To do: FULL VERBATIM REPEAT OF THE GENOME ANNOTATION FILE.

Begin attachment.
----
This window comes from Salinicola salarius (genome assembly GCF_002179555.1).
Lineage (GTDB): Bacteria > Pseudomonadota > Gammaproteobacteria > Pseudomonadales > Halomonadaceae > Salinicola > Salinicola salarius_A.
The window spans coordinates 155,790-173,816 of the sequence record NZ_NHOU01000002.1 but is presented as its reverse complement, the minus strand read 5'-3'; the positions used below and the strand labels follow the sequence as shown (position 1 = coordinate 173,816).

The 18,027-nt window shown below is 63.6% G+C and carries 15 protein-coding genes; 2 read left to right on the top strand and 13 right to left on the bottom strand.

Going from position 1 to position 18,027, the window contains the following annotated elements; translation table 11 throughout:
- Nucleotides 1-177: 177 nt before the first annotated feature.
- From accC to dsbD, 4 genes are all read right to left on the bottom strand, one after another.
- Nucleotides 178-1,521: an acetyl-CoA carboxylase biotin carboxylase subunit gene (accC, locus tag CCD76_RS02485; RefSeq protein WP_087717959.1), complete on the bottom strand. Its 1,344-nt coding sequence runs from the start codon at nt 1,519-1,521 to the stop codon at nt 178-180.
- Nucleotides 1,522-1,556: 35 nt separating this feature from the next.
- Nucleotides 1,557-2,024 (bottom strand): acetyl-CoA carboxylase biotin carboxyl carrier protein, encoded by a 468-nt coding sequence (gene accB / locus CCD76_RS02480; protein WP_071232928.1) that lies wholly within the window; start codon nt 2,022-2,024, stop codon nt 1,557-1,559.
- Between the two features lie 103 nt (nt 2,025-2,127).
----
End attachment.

This window comes from Salinicola salarius (genome assembly GCF_002179555.1).
Lineage (GTDB): Bacteria > Pseudomonadota > Gammaproteobacteria > Pseudomonadales > Halomonadaceae > Salinicola > Salinicola salarius_A.
The window spans coordinates 155,790-173,816 of the sequence record NZ_NHOU01000002.1 but is presented as its reverse complement, the minus strand read 5'-3'; the positions used below and the strand labels follow the sequence as shown (position 1 = coordinate 173,816).

The 18,027-nt window shown below is 63.6% G+C and carries 15 protein-coding genes; 2 read left to right on the top strand and 13 right to left on the bottom strand.

Going from position 1 to position 18,027, the window contains the following annotated elements; translation table 11 throughout:
- Nucleotides 1-177: 177 nt before the first annotated feature.
- From accC to dsbD, 4 genes are all read right to left on the bottom strand, one after another.
- Nucleotides 178-1,521: an acetyl-CoA carboxylase biotin carboxylase subunit gene (accC, locus tag CCD76_RS02485; RefSeq protein WP_087717959.1), complete on the bottom strand. Its 1,344-nt coding sequence runs from the start codon at nt 1,519-1,521 to the stop codon at nt 178-180.
- Nucleotides 1,522-1,556: 35 nt separating this feature from the next.
- Nucleotides 1,557-2,024 (bottom strand): acetyl-CoA carboxylase biotin carboxyl carrier protein, encoded by a 468-nt coding sequence (gene accB / locus CCD76_RS02480; protein WP_071232928.1) that lies wholly within the window; start codon nt 2,022-2,024, stop codon nt 1,557-1,559.
- Between the two features lie 103 nt (nt 2,025-2,127).